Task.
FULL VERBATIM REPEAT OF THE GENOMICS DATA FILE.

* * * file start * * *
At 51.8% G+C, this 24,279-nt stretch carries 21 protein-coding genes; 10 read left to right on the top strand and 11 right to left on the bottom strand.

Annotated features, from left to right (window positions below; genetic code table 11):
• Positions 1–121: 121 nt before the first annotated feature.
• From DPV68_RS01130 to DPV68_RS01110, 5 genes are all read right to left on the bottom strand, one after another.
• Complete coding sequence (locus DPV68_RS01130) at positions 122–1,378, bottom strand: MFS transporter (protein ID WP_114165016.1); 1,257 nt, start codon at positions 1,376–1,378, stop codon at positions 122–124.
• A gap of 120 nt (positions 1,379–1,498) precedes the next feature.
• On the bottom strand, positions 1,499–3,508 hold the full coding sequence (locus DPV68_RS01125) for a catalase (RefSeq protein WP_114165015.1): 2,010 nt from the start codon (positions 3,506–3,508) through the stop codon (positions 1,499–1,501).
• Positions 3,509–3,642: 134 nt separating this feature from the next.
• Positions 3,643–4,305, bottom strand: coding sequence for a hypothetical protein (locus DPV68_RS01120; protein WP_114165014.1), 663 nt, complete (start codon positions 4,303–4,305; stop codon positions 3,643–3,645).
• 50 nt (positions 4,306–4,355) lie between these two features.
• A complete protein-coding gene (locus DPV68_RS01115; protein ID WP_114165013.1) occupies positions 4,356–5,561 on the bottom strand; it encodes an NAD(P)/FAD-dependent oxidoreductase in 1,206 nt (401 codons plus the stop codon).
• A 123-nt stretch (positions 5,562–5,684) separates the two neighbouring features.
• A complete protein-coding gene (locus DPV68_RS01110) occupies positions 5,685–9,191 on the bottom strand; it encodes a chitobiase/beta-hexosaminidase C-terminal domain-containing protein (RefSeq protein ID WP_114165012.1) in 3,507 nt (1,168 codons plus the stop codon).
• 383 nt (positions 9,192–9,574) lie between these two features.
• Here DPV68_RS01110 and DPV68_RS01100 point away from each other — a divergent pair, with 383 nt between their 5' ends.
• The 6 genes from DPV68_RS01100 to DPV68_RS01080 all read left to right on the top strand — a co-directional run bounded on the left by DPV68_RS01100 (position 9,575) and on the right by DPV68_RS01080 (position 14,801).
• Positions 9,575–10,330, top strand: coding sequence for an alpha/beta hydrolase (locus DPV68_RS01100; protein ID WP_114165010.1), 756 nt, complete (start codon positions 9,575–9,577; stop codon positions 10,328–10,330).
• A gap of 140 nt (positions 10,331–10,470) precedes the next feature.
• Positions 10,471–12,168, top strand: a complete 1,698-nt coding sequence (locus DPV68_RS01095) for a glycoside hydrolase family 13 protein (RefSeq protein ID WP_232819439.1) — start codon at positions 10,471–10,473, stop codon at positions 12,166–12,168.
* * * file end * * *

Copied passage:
At 51.8% G+C, this 24,279-nt stretch carries 21 protein-coding genes; 10 read left to right on the top strand and 11 right to left on the bottom strand.

Annotated features, from left to right (window positions below; genetic code table 11):
• Positions 1–121: 121 nt before the first annotated feature.
• From DPV68_RS01130 to DPV68_RS01110, 5 genes are all read right to left on the bottom strand, one after another.
• Complete coding sequence (locus DPV68_RS01130) at positions 122–1,378, bottom strand: MFS transporter (protein ID WP_114165016.1); 1,257 nt, start codon at positions 1,376–1,378, stop codon at positions 122–124.
• A gap of 120 nt (positions 1,379–1,498) precedes the next feature.
• On the bottom strand, positions 1,499–3,508 hold the full coding sequence (locus DPV68_RS01125) for a catalase (RefSeq protein WP_114165015.1): 2,010 nt from the start codon (positions 3,506–3,508) through the stop codon (positions 1,499–1,501).
• Positions 3,509–3,642: 134 nt separating this feature from the next.
• Positions 3,643–4,305, bottom strand: coding sequence for a hypothetical protein (locus DPV68_RS01120; protein WP_114165014.1), 663 nt, complete (start codon positions 4,303–4,305; stop codon positions 3,643–3,645).
• 50 nt (positions 4,306–4,355) lie between these two features.
• A complete protein-coding gene (locus DPV68_RS01115; protein ID WP_114165013.1) occupies positions 4,356–5,561 on the bottom strand; it encodes an NAD(P)/FAD-dependent oxidoreductase in 1,206 nt (401 codons plus the stop codon).
• A 123-nt stretch (positions 5,562–5,684) separates the two neighbouring features.
• A complete protein-coding gene (locus DPV68_RS01110) occupies positions 5,685–9,191 on the bottom strand; it encodes a chitobiase/beta-hexosaminidase C-terminal domain-containing protein (RefSeq protein ID WP_114165012.1) in 3,507 nt (1,168 codons plus the stop codon).
• 383 nt (positions 9,192–9,574) lie between these two features.
• Here DPV68_RS01110 and DPV68_RS01100 point away from each other — a divergent pair, with 383 nt between their 5' ends.
• The 6 genes from DPV68_RS01100 to DPV68_RS01080 all read left to right on the top strand — a co-directional run bounded on the left by DPV68_RS01100 (position 9,575) and on the right by DPV68_RS01080 (position 14,801).
• Positions 9,575–10,330, top strand: coding sequence for an alpha/beta hydrolase (locus DPV68_RS01100; protein ID WP_114165010.1), 756 nt, complete (start codon positions 9,575–9,577; stop codon positions 10,328–10,330).
• A gap of 140 nt (positions 10,331–10,470) precedes the next feature.
• Positions 10,471–12,168, top strand: a complete 1,698-nt coding sequence (locus DPV68_RS01095) for a glycoside hydrolase family 13 protein (RefSeq protein ID WP_232819439.1) — start codon at positions 10,471–10,473, stop codon at positions 12,166–12,168.